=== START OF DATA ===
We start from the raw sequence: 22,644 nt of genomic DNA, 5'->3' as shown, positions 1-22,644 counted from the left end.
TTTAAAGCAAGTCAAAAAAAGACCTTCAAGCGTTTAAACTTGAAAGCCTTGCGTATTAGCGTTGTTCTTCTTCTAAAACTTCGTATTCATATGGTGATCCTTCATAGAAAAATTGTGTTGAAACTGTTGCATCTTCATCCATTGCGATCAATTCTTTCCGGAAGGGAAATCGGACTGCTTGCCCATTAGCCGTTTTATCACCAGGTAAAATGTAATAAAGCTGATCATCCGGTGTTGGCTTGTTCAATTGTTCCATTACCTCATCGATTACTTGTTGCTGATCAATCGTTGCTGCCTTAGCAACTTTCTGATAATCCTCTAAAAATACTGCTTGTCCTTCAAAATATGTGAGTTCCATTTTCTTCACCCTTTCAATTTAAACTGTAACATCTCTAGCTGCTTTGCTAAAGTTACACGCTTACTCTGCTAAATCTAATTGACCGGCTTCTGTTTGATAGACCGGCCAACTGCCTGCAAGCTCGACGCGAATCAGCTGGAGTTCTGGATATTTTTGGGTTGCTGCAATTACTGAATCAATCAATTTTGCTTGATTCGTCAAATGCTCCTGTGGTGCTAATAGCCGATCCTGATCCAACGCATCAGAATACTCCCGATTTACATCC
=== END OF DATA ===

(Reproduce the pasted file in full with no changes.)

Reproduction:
We start from the raw sequence: 22,644 nt of genomic DNA, 5'->3' as shown, positions 1-22,644 counted from the left end.
TTTAAAGCAAGTCAAAAAAAGACCTTCAAGCGTTTAAACTTGAAAGCCTTGCGTATTAGCGTTGTTCTTCTTCTAAAACTTCGTATTCATATGGTGATCCTTCATAGAAAAATTGTGTTGAAACTGTTGCATCTTCATCCATTGCGATCAATTCTTTCCGGAAGGGAAATCGGACTGCTTGCCCATTAGCCGTTTTATCACCAGGTAAAATGTAATAAAGCTGATCATCCGGTGTTGGCTTGTTCAATTGTTCCATTACCTCATCGATTACTTGTTGCTGATCAATCGTTGCTGCCTTAGCAACTTTCTGATAATCCTCTAAAAATACTGCTTGTCCTTCAAAATATGTGAGTTCCATTTTCTTCACCCTTTCAATTTAAACTGTAACATCTCTAGCTGCTTTGCTAAAGTTACACGCTTACTCTGCTAAATCTAATTGACCGGCTTCTGTTTGATAGACCGGCCAACTGCCTGCAAGCTCGACGCGAATCAGCTGGAGTTCTGGATATTTTTGGGTTGCTGCAATTACTGAATCAATCAATTTTGCTTGATTCGTCAAATGCTCCTGTGGTGCTAATAGCCGATCCTGATCCAACGCATCAGAATACTCCCGATTTACATCC